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Chapter 01

MGHB12 Chapter 01-Intro to HRM.docx

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University of Toronto Scarborough
Management (MGH)
Joanna Heathcote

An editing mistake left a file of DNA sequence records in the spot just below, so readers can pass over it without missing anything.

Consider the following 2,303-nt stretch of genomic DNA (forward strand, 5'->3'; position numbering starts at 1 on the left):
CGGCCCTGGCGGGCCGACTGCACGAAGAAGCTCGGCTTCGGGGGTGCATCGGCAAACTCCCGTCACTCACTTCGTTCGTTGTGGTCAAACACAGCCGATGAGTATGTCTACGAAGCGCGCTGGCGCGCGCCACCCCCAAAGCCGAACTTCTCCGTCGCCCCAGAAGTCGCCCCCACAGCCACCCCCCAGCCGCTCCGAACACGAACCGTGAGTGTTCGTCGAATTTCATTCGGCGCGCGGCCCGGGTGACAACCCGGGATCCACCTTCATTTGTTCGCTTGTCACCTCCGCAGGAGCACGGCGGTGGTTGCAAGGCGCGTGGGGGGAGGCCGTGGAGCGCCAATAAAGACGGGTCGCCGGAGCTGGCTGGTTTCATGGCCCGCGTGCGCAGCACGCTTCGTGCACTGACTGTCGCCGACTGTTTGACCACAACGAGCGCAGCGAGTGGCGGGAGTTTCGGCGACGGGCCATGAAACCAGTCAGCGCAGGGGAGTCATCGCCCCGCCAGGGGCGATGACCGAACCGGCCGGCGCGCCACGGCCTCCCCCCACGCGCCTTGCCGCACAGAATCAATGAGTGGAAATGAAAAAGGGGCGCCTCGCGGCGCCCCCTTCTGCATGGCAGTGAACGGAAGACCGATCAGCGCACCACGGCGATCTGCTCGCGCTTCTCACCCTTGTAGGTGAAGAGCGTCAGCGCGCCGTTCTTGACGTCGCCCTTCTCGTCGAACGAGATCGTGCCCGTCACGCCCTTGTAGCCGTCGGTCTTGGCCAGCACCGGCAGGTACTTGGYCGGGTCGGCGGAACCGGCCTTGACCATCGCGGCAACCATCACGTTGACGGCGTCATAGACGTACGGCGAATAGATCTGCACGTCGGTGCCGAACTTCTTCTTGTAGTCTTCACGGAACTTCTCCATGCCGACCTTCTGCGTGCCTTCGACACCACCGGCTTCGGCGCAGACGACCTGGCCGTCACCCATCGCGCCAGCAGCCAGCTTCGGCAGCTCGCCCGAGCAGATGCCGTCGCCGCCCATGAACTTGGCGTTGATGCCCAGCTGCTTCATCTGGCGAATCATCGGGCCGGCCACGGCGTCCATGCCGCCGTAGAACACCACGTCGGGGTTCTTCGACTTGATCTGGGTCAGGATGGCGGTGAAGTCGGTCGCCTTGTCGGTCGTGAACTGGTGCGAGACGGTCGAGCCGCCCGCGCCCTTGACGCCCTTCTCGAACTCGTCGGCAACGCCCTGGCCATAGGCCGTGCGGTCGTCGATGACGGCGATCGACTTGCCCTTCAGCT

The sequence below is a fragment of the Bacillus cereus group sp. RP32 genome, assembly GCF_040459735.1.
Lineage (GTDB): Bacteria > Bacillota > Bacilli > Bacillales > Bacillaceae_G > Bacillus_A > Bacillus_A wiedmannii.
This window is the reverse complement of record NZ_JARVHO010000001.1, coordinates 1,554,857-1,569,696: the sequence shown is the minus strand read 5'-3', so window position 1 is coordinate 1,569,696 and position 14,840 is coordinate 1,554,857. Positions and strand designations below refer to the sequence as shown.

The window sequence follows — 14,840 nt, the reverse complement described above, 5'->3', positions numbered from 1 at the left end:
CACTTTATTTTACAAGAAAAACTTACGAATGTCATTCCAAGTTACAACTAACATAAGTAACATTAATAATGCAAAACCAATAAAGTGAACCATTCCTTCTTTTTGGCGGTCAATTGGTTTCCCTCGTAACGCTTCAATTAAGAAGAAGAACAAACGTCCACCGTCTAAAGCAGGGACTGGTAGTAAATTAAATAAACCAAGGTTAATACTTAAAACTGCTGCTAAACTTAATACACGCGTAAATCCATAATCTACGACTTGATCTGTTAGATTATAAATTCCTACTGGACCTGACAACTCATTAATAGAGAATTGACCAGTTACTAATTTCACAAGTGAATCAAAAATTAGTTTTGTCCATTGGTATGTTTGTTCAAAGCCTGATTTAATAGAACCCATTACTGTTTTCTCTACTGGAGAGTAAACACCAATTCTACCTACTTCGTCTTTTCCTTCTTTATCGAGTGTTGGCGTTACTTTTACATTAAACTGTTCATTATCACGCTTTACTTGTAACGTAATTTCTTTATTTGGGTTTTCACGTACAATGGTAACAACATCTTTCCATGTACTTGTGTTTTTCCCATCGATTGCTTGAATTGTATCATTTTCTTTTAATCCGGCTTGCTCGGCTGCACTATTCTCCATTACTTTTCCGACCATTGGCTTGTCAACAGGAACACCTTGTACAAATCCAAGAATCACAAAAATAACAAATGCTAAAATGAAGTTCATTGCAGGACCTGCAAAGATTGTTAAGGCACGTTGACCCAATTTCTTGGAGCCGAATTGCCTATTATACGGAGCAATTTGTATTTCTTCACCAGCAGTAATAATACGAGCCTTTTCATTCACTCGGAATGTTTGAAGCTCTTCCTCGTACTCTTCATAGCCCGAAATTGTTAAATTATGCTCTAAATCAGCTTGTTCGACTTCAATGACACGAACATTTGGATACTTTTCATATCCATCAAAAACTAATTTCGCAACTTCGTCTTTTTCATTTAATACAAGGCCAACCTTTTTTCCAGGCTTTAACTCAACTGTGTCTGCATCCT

Chapter 01 the World of HR Management Outcome #1: Explain how HR managers can help their organizations gain a sustainable competitive advantage through the strategic utilization of people - What is HR Management? The process of managing human talent to achieve an organization’s objectives - What is HR Capital? HR Capital describes the economic value of employee’s knowledge, skills, and capabilities. It is intangible and cannot be managed the way organizations manage jobs, products, and technologies because employees, not the organizations, own the human capital To build human capital in organizations, managers must continue to develop superior knowledge, skills, and experience within their workforces and retain and promote top performers - Why Study HR Management? Staffing the organization, designing jobs and teams, developing skillful employees, identifying approaches for improving their performance, and rewarding employee successes—all typically labeled HRM issues— are as relevant to line managers as they are managers in the HR department Outcome #2: Explain how globalization is influencing human resources management Overall Framework for HR Management: - What are 9 Competitive Challenges in HR Management? 1. Responding Strategically to Changes in the Marketplace and Economy:  Due to the highly competitive environments, in which competition is global and innovations is continuous, being able to adapt has become the key to capturing opportunities and overcoming obstacles, as well as the vary survival of organizations  In meeting customer expectations, managers must focus on quality, innovation, variety, and responsiveness  HR professionals can help organizations improve not only a company’s bottom line by streamlining employment costs, but also the top line by forecasting labor trends, designing new ways to acquire and utilize employees, measuring their effectiveness, and helping managers enter new markets  Six Sigma: is a set of principles and practices whose core ideas include understanding customer needs, doing things right the first time, and striving for continuous improvements 2. Managing Change:  Reengineering, Total Quality Improvement, Downsizing, and Outsourcing, Cost-cutting, Benefit Programs are examples of organizations use to modify the way they operate to be more successful: 1) Reengineering: the fundamental rethinking and radical redesign of business processes to achieve dramatic improvements in cost, quality, services, and speed 2) Downsizing: the planned elimination of jobs 3) Outsourcing: hiring someone outside the company to perform business processes that were previously done within the firm  All above strategies require organizations to engage in change management  Change Management: is a systematic way to bringing about the managing both organizations’ changes and changes on the individual level (Is the Biggest Challenges because although most employees understand that change is continuous – responsibilities, job assignments, and work processes change – people often resist it because it requires them to modify or abandon ways of working that have been successful or at least familiar to them)  To Manage Change, organizations has to envision the future, communicate this vision to employees, set clear expectations for performance, and develop capacity to execute by reorganizing people and reallocating assets,  Organizations that have been successful in engineering change, they 1) link the change to the business strategy; 2) show how the change creates quantifiable benefits; 3) engage key employees, customers, and their suppliers early when making a change; 4) make an investment in implementing and sustaining changes  Reactive Changes: it results when external forces, such as the competition, a recession, a law change, or a crisis, have already affected an organization’s performance  Proactive Changes: initiated by managers to take advantage of targeted opportunities, particularly in fast- changing industries in which followers are not successful  Good HR Managers know that they can be key players when it comes to driving the business strategies of their organization’s to make changes, that is why CEOs, such as WestJet, Starbucks, and GE require their top HR executives report directly to them and help them address key issues  Why Change Efforts Fail: 1) Not establishing a sense of urgency 2) Not creating a powerful coalition to guide the effort 3) Lacking leaders who have a vision 4) Lacking leaders who communicate the vision 5) Not removing obstacles to the new vision 6) Not systematically planning for and creating short-term ―wins.‖ 7) Declaring victory too soon 8) Not anchoring changes in the corporate culture 3. Globalization (Competing, Recruiting, and Staffing Globally):  The trend toward opening up foreign markets to international trade and investment  Partnerships and Mergers are two ways companies are going globally  The Opportunities: greater target market  The Difficulties: cultures are different; how to achieve collaboration among employees across the world; safety standard while employees working abroad  Impacts of Globalization on HRM: 1) Issues related to different geographies, including different cultural, employment laws, and business practices 2) Gauging the knowledge and skill base of international workers and figuring out how best the hire and train them  Solutions: 1) Identifying capable managers and workers 2) Developing foreign culture and work practice training programs 3) Adjusting compensation plans for overseas work 4) Knowing about the labor laws in different countries Outcome #3: Describe how technology can improve how people perform and how people are managed 4. Advancing HR Management with new Technology:  Advancements in information technology have enabled organizations to take advantage of the information explosion  Computer Networks have made it possible for nearly unlimited amounts of data to be stored, retrieved, and used in a wide variety of ways 1) Collaborative Software: allows workers anywhere anytime to interface and share information with one another electronically 2) Document-Sharing platforms have changed how and where people and companies do business  The Internet and Social Media networking has become the new way to find employees and check them out to see if they are acceptable candidates  Knowledge Workers: employee responsibilities expand to include a richer array of activities, such as planning, decision making, and problem solving  Technology, transportation, communications, and utilities industries tend to spend he most on training  Impacts of Technology on HRM: 1) Human Resource Information System (HRIS): the central use of technology in HRM 2) HRIS has benefits for lowering administrative costs, increasing productivity, speeding up response times, improving decision making, and tracking a company’s talent 3) First way information technology is affecting HRM is operational: automating routine activities, alleviating administrative burdens, reducing costs, and improving productivity internal to HR itself. Most common HRIS applications: Payroll; Benefit Administration; Benefits Enrollment; Recruiting- Applicant tracking; Personnel Administration; Training and Development; Employee Self-Service; Manager Self-Service 4) Second way is relational in nature: connecting people with each other and with HR data they need 5) Third way is transformational in nature: changing the way HR processes are designed and executed Outcome #4: How cost pressures affect HR management policies 5. Containing Costs while retaining top talent and Maximizing productivity:  Most Canadian firms spend 40% to 70% of operating budgets on compensation for employees  For most firms, compensation is the single most/largest operating expenditure  Canadian employers spend $ 600/- billion in wages and $ 77/- billion in benefits  Approaches the organizations to cut labor-related costs: 1) Downsizing:  It is now a tool continually used by organizations to adjust to changes in technology, globalization, and organization’s business direction  Hidden Costs of Layoff: a) Severance and rehiring costs b) Accrued vacation and sick day payouts c) Pension and benefit payoffs d) Potential lawsuits from aggrieved workers e) Loss of institutional memory and trust in management f) Lack of staffers when the economy rebounds g) Survivors who are risk-averse, paranoid, and political  Benefits of a No-Layoff Policy: